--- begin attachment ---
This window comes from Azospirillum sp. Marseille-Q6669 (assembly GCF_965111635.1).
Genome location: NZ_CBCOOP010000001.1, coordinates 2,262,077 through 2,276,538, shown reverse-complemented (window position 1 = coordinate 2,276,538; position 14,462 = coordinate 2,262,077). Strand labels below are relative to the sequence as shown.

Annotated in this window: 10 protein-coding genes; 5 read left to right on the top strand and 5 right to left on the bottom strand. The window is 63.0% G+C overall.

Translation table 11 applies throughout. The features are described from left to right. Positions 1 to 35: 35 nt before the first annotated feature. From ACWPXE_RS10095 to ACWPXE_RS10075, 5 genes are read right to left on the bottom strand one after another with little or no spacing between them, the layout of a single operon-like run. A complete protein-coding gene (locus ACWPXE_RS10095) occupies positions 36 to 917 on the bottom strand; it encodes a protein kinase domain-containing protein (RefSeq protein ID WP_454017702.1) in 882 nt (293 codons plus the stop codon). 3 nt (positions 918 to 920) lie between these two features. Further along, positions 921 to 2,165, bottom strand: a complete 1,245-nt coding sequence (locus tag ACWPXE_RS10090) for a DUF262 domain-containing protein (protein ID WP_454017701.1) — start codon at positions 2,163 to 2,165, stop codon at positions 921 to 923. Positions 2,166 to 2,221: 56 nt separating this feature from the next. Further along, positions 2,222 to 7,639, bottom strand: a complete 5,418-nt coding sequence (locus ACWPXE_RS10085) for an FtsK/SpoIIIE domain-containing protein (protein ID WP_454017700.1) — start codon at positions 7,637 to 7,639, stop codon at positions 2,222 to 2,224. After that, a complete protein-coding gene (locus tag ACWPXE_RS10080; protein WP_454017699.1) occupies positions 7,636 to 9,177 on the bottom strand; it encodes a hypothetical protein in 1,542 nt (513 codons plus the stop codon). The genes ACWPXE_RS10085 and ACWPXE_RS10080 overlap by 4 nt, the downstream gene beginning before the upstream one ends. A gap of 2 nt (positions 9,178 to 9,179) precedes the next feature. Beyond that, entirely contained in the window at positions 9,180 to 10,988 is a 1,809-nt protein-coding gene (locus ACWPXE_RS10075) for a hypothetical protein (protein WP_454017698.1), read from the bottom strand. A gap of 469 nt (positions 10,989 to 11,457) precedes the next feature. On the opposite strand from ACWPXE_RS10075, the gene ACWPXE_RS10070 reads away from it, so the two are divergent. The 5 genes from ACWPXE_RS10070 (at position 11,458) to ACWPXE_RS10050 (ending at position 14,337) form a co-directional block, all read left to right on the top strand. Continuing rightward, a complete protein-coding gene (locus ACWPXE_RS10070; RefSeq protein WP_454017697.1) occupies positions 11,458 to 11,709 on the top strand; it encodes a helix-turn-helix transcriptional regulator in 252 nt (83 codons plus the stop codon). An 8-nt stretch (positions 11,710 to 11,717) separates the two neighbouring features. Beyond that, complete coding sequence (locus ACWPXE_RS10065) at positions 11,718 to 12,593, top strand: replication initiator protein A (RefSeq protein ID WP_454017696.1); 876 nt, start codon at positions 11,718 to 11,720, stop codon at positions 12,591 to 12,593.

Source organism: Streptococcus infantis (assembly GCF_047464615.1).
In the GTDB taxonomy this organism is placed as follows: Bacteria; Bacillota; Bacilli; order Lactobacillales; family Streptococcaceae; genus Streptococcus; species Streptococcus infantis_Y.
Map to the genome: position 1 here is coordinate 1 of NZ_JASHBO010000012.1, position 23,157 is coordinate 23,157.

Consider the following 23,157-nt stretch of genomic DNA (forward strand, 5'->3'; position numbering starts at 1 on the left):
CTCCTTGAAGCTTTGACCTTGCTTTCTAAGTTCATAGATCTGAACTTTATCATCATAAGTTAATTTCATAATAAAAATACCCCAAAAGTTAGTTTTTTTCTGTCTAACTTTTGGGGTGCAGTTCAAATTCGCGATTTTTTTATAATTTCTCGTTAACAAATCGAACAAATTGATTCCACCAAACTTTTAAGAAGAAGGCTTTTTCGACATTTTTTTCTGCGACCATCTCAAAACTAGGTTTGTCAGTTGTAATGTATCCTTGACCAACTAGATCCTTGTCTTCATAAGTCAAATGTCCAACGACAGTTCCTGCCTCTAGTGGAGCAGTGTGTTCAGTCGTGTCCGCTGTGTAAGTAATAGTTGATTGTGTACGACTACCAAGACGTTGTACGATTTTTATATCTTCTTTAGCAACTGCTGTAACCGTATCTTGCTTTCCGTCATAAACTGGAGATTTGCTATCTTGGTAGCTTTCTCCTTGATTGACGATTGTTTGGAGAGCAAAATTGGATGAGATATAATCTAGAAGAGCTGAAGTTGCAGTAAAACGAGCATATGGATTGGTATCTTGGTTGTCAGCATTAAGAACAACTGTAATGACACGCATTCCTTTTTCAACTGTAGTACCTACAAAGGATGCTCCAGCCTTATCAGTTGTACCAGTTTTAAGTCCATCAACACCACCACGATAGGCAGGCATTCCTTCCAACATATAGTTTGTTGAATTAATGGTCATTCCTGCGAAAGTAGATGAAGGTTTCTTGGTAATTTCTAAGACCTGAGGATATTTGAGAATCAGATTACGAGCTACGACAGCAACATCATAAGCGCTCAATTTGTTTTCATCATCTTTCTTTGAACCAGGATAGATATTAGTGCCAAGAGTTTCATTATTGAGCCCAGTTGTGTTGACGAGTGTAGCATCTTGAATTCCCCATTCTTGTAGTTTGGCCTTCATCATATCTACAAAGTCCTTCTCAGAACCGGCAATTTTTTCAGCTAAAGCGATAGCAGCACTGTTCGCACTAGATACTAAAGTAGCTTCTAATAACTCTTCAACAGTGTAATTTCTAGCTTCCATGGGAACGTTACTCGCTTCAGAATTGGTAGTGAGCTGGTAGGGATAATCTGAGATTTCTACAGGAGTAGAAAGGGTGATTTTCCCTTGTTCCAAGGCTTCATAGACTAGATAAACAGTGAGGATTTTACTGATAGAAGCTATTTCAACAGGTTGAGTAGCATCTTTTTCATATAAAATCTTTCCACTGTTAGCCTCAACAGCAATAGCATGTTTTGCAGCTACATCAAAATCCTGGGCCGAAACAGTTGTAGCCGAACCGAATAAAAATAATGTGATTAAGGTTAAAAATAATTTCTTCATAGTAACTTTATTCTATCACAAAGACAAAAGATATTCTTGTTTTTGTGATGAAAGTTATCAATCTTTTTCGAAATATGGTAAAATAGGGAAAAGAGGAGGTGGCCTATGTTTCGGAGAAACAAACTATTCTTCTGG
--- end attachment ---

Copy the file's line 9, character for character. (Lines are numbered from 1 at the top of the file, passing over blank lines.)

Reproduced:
CTCCTTGAAGCTTTGACCTTGCTTTCTAAGTTCATAGATCTGAACTTTATCATCATAAGTTAATTTCATAATAAAAATACCCCAAAAGTTAGTTTTTTTCTGTCTAACTTTTGGGGTGCAGTTCAAATTCGCGATTTTTTTATAATTTCTCGTTAACAAATCGAACAAATTGATTCCACCAAACTTTTAAGAAGAAGGCTTTTTCGACATTTTTTTCTGCGACCATCTCAAAACTAGGTTTGTCAGTTGTAATGTATCCTTGACCAACTAGATCCTTGTCTTCATAAGTCAAATGTCCAACGACAGTTCCTGCCTCTAGTGGAGCAGTGTGTTCAGTCGTGTCCGCTGTGTAAGTAATAGTTGATTGTGTACGACTACCAAGACGTTGTACGATTTTTATATCTTCTTTAGCAACTGCTGTAACCGTATCTTGCTTTCCGTCATAAACTGGAGATTTGCTATCTTGGTAGCTTTCTCCTTGATTGACGATTGTTTGGAGAGCAAAATTGGATGAGATATAATCTAGAAGAGCTGAAGTTGCAGTAAAACGAGCATATGGATTGGTATCTTGGTTGTCAGCATTAAGAACAACTGTAATGACACGCATTCCTTTTTCAACTGTAGTACCTACAAAGGATGCTCCAGCCTTATCAGTTGTACCAGTTTTAAGTCCATCAACACCACCACGATAGGCAGGCATTCCTTCCAACATATAGTTTGTTGAATTAATGGTCATTCCTGCGAAAGTAGATGAAGGTTTCTTGGTAATTTCTAAGACCTGAGGATATTTGAGAATCAGATTACGAGCTACGACAGCAACATCATAAGCGCTCAATTTGTTTTCATCATCTTTCTTTGAACCAGGATAGATATTAGTGCCAAGAGTTTCATTATTGAGCCCAGTTGTGTTGACGAGTGTAGCATCTTGAATTCCCCATTCTTGTAGTTTGGCCTTCATCATATCTACAAAGTCCTTCTCAGAACCGGCAATTTTTTCAGCTAAAGCGATAGCAGCACTGTTCGCACTAGATACTAAAGTAGCTTCTAATAACTCTTCAACAGTGTAATTTCTAGCTTCCATGGGAACGTTACTCGCTTCAGAATTGGTAGTGAGCTGGTAGGGATAATCTGAGATTTCTACAGGAGTAGAAAGGGTGATTTTCCCTTGTTCCAAGGCTTCATAGACTAGATAAACAGTGAGGATTTTACTGATAGAAGCTATTTCAACAGGTTGAGTAGCATCTTTTTCATATAAAATCTTTCCACTGTTAGCCTCAACAGCAATAGCATGTTTTGCAGCTACATCAAAATCCTGGGCCGAAACAGTTGTAGCCGAACCGAATAAAAATAATGTGATTAAGGTTAAAAATAATTTCTTCATAGTAACTTTATTCTATCACAAAGACAAAAGATATTCTTGTTTTTGTGATGAAAGTTATCAATCTTTTTCGAAATATGGTAAAATAGGGAAAAGAGGAGGTGGCCTATGTTTCGGAGAAACAAACTATTCTTCTGG